Categorizing IT for Business – Inspiration from Connectwise

November 12th, 2017

Information Technology (IT) is a critical resource (and potential vulnerability) to all organizations. Often in the SMB (Small to Medium Business) there’s a gap between and organizations collection of IT resources and management’s understanding of IT. I've put together a new tool to help non-IT management to understand their IT through categorization.

That’s the topic of my upcoming book (Q1 ’18) “Unleashing Your Inner Geek: IT Secrets Every CEO Should Know.” This is my first “peak,” namely my attempt to help management categorize IT into digestible morsels.

And we'll be putting the review tool I mention later on to a test at our free seminar on Wednesday (click here for more info).

I mean, it’s not hard to understand from a gut level Information Technology. But is there a better way that we can define IT at a high level by categorizing the purpose of the IT components being used in your organization?

I had the opportunity on Nov 9th, 2017 to hear a keynote address by Arnie Bellini, ConnectWise CEO, at the 2017 IT Nation conference. ConnectWise is one of the major vendors in the Managed Service Provider world, and Arnie is recognized as one of the main voices (and visionaries, a description I don’t often use). He spoke to the 3500 or so (including yours truly) on the state of the industry.

He did a great job of doing of taking the vast array of devices, applications, services, buzzwords, strategies, approaches aimed at business that are constantly in a state of change. He broke IT down into 14 components in terms of purpose, referring to it as the “Technology Canvas” for business. They are (clipped this from the speech):

Technology Canvas

Not all companies use all 14. And any IT product might (and often will) fit under several components. Microsoft’s Office 365, for example, has its toes in Collaboration, Office Applications, Onsite Computing, Cloud Computing and Business Intelligence. I think it’s important for CEO’s to have at least a modest understanding of these components of IT. So here goes (the specific definitions, by the way, are mine):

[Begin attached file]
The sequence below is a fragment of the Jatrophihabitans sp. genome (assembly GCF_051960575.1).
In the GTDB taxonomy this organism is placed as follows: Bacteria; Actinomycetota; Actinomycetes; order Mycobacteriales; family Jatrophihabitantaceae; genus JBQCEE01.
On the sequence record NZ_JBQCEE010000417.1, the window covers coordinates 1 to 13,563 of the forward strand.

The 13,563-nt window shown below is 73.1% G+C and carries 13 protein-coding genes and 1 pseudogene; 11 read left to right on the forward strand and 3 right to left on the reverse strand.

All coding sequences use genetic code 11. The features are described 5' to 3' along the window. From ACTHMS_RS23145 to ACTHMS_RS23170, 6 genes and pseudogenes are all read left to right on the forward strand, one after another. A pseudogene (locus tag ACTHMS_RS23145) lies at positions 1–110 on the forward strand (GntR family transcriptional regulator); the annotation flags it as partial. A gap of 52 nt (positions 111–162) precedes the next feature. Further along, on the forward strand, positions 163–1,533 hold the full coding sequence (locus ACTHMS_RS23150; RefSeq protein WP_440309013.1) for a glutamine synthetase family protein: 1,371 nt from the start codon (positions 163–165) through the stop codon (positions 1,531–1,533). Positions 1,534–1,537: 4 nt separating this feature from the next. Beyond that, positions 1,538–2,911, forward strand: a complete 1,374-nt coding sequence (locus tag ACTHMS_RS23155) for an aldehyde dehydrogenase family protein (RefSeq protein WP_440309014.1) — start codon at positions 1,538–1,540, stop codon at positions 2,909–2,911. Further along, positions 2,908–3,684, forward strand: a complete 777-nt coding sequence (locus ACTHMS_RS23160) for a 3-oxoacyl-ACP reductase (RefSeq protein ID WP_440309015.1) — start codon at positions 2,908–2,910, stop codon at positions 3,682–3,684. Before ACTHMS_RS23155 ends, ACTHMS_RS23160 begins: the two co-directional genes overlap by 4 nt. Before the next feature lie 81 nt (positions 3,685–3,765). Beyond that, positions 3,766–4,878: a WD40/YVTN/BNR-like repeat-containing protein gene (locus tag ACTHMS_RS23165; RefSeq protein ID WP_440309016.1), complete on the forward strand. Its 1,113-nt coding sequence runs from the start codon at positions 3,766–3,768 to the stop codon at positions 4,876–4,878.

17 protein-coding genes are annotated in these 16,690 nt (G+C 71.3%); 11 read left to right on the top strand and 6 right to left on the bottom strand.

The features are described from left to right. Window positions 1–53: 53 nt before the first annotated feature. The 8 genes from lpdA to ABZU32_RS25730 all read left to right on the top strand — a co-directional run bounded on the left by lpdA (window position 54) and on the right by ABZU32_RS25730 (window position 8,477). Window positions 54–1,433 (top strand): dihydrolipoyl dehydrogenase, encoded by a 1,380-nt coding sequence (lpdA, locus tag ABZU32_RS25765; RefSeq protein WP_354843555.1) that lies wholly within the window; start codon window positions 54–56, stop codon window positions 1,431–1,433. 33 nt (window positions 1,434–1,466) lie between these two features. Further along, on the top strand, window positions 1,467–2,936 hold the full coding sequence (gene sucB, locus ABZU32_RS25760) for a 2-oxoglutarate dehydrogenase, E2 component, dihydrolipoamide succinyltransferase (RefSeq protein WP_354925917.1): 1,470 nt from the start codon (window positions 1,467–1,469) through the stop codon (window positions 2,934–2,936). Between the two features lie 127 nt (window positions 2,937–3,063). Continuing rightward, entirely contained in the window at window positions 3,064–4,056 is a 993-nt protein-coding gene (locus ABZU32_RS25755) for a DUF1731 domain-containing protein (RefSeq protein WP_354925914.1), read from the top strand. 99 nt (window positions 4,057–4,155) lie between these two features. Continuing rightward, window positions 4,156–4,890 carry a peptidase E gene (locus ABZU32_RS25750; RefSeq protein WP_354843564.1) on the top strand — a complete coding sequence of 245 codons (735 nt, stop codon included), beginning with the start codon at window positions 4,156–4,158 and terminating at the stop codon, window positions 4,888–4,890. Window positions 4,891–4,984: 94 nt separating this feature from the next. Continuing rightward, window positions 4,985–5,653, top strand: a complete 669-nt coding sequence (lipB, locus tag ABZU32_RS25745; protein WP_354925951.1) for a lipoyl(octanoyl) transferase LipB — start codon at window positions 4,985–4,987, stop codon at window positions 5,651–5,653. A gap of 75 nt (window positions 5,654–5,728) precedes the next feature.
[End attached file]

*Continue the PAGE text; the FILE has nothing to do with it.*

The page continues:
Copy/Printing. Yup, we’re talking Guttenberg here. And despite the repeated calls for “paperless office,” the computer continues to be no friend to trees.

Line of Business Applications. These are software applications (usually purchased or rented from 3rd parties) that are critical to an organizations ability to provide goods and services to their customers.

Security. This component protects the data and information created, modified, shared and consumed from observation, theft, manipulation or destruction by inappropriate 3rd parties.

Physical Security. This is the security of equipment, facilities and people through IT, such as security cameras, audio sensors and similar devices.

Internet of Things. These are devices (and their services) that provide data without human intervention. Smart refrigerators, cars, drones, shop floor devices are all providing data (and possible security challenges).

Audio/Visual. The technology that create much of the marketing and entertainment presentation has made leaps and bounds.

Collaboration. Working together (whether two people or many people) regardless of location has become a critical need for organizations trying to seamlessly take advantage of skills and resources across the globe. And Arnie included (and I agree with him here) all things phones here, including mobile and VOIP.